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Discussion in 'Binder Builds' started by Belltownbikes, Feb 25, 2019.
JJ in TN
Love the white grille!!!!! Reminds me of another Scout II..........
You probably already bought the water pump - but just in case you didn’t - quadratec sells a flow cooler brand that is supposed to give better water flow/cooling.
Well we got it out on the road and smashed some bugs. And it was great. After all these months of working on it, it was fantastic to get it out on a summer's night. We went for some ice cream. Then we dropped off Mom and younger brother and Finn and I took it for a ~40 mile shakedown cruise. Finn has the computer on his lap, watching the VE (fuel load vs RPM) table and the computer do it's thing auto-learning and adjusting the VE to meet the AFR we want. Every now and then he has to stop the computer and do some manual adjusting. And it just runs better and better as the cruise goes on. Once we get the VE table where we like it we can mess around with the accell enrichment (think accelerator pump for you carb guys - we just have much more control over how it works). And then we can further tune the timing advance and the AFR. Good stuff - and lot of learning over here.
We have plenty of small stuff to finish up: put the mirrors on so we can get the door cards installed. Paint the roll bar. install the radio. Finish and paint the back bumper. Mudflaps. And the roof: we have to figure out what to do with that. Like I've said before us redheads need the shade in the summer , but nothing beats topless motoring on a nice night...we think we have a solution to get both. Stay tuned for that, it'll take a couple of weeks as we take a little break to just drive this thing around.
We also drove it around with some 6 degree castor shims installed and it steered very nicely: good self centering, etc. But we took them out because they make the front diff point at the ground. So there is a cut-and-turn in our future. In fact we might turn to 12 degrees and then put some 4 degree castor shims in backwards to get the diff pointed in the right direction. But that will be a winter thing...
Thanks for looking - good day - Bob & Finn
JJ in TN
Good deal...glad your getting some road time...
Looks so good! Outstanding job!
Well done! Being able to drive it after all the work involved is a great reward.
Do you have a part number for your 12v parking brake contraption? How do you activate it? How did you route it to the rear drums?
How do you like that 4.0 in the Scout? My 97 Cherokee with 240k plus miles will still chirp the tires if I stomp on it. It’s a gas hog for sure. Always runs hot too.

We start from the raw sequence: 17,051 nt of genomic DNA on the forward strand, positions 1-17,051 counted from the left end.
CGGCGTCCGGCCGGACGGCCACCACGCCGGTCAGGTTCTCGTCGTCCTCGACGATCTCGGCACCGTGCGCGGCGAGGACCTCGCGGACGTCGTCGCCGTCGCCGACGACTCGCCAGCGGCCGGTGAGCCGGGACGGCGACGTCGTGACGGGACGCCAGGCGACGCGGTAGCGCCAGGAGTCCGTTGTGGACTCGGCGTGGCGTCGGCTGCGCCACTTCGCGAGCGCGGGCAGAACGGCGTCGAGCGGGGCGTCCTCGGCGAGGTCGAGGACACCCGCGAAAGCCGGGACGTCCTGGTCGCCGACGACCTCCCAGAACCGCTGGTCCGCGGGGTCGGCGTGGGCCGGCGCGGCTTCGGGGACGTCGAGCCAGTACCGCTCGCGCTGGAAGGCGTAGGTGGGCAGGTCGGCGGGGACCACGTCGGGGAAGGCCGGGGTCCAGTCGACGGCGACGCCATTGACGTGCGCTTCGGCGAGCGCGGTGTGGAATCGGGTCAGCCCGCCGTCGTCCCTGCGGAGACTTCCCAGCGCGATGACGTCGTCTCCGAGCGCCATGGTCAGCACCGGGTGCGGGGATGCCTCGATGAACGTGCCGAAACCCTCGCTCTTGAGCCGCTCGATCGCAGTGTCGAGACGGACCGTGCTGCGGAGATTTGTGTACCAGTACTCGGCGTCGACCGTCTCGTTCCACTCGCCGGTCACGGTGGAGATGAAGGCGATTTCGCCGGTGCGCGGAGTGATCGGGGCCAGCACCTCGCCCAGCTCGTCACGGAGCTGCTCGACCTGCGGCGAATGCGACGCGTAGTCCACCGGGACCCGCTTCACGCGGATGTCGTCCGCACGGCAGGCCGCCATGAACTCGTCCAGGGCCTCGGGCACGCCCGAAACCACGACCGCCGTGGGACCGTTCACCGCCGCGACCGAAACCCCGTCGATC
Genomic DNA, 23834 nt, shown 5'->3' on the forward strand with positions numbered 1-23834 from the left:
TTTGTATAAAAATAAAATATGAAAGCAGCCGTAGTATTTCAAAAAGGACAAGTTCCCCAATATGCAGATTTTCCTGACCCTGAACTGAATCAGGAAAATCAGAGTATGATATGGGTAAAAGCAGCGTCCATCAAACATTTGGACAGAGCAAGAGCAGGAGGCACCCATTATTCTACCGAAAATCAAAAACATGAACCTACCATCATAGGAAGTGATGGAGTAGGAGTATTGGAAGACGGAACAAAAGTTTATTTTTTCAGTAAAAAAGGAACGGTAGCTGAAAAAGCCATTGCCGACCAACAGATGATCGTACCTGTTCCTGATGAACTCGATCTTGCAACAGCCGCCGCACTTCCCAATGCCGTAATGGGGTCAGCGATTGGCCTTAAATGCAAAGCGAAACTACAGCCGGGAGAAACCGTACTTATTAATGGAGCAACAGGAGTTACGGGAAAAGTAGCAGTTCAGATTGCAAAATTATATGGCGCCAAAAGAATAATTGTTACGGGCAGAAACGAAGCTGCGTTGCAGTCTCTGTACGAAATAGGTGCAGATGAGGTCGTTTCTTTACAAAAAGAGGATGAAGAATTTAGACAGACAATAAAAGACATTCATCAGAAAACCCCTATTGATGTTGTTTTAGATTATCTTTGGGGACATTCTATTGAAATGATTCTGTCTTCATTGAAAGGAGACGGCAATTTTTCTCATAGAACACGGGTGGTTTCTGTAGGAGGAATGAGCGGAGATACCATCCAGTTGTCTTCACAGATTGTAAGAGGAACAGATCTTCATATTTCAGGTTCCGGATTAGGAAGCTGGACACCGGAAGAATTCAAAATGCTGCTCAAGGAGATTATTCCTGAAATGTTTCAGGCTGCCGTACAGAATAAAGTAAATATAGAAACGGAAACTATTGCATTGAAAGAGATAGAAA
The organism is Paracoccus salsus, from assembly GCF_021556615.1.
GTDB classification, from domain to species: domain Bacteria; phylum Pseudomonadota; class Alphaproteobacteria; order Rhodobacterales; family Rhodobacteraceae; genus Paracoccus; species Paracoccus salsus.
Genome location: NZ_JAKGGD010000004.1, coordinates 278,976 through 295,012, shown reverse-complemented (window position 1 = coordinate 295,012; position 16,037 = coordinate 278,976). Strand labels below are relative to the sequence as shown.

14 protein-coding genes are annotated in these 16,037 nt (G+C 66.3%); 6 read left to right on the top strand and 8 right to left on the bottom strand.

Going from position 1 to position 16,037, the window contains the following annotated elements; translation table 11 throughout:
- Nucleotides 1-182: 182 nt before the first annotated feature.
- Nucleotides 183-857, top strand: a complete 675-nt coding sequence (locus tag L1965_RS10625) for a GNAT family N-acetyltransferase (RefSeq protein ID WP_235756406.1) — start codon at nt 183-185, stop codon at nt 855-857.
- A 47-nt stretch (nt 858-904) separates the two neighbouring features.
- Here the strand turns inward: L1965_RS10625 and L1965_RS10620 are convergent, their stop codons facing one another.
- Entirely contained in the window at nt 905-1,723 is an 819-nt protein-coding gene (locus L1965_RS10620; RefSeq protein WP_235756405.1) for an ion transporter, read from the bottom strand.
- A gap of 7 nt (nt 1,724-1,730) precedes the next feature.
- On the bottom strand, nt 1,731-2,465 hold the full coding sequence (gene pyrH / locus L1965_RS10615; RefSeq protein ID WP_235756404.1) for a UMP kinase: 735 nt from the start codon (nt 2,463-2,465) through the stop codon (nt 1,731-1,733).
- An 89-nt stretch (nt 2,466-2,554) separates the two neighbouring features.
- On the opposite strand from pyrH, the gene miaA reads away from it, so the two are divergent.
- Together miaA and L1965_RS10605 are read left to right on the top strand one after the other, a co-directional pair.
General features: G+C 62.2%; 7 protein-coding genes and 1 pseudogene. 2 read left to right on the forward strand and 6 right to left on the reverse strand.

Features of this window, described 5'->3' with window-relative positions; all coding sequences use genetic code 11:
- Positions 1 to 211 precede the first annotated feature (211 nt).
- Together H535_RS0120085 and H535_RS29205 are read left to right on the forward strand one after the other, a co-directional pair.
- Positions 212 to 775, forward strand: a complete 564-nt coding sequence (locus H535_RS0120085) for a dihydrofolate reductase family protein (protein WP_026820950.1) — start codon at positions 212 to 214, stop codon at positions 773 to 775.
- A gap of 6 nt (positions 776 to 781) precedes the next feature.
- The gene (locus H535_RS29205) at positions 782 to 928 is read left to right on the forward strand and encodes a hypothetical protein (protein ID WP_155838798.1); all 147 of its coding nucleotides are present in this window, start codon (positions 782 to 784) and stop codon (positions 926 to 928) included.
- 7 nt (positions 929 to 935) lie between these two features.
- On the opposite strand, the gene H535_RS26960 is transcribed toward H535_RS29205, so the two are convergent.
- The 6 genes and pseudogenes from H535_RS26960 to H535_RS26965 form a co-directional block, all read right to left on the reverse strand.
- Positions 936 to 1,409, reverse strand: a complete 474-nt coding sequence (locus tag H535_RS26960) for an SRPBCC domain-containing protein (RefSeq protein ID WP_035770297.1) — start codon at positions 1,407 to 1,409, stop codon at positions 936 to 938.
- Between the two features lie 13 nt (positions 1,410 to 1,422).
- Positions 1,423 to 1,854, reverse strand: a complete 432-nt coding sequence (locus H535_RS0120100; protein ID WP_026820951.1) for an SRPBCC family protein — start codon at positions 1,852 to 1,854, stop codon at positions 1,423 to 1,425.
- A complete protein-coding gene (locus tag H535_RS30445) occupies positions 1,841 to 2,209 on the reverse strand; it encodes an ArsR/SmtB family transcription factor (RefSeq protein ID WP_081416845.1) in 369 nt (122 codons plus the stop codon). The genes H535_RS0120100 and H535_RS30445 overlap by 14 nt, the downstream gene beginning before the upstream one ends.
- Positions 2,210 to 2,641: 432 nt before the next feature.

Porter, no real part numbers, but I'll list the components:
12V linear actuator: https://www.amazon.com/gp/product/B00W1ENGR2/ref=ppx_yo_dt_b_asin_title_o07_s00?ie=UTF8&psc=1
Universal ebrake cables: https://www.amazon.com/gp/product/B000CONKC4/ref=ppx_yo_dt_b_asin_title_o06_s00?ie=UTF8&psc=1
Between the actuator and the cables we put 2 4" 73# springs, so when the actuator is fully engaged there is ~140# pull on the cable. It seems to work well. It's not fast and takes about 10 seconds to fully engage. If you use the parking brake frequently, or need it engaged quickly this low budget e-ebrake is not the best solution. If you use the brake for launching a boat or occasionally when parking on a hill it is fine.
We used a DTDP switch to control the actuator motion. The actuator extends with the + and - wired one way, and then retracts when the polarity is reversed. We will mount the switch in the center console on the drivers side so that it is easy to reach, but hard to engage accidentally.
One of the issues with our placement on the inside of the inner rocker makes it a bit noisy when disengaged. Everything is slack and it'll bounce against the rocker. We are working on a simple suspension to keep it from bouncing against the rocker when disengaged.
Overall for us, it's worked well and we like it. Good luck - Bob
So far we like it a lot. It certainly does not have overwhelming power, but feels about right for the Scout. We are using the megasquirt ECU and so have control over all of the maps. We are working on our tune to get some decent gas mileage and keep things as cool as possible. The coolant temp rarely goes over 200 degrees F. Not sure how we are doing mileage wise because we are not confident with our fuel gauge calibration. We have some more tuning to do - and some more learning to squeeze some more out of the engine - but that is great fun.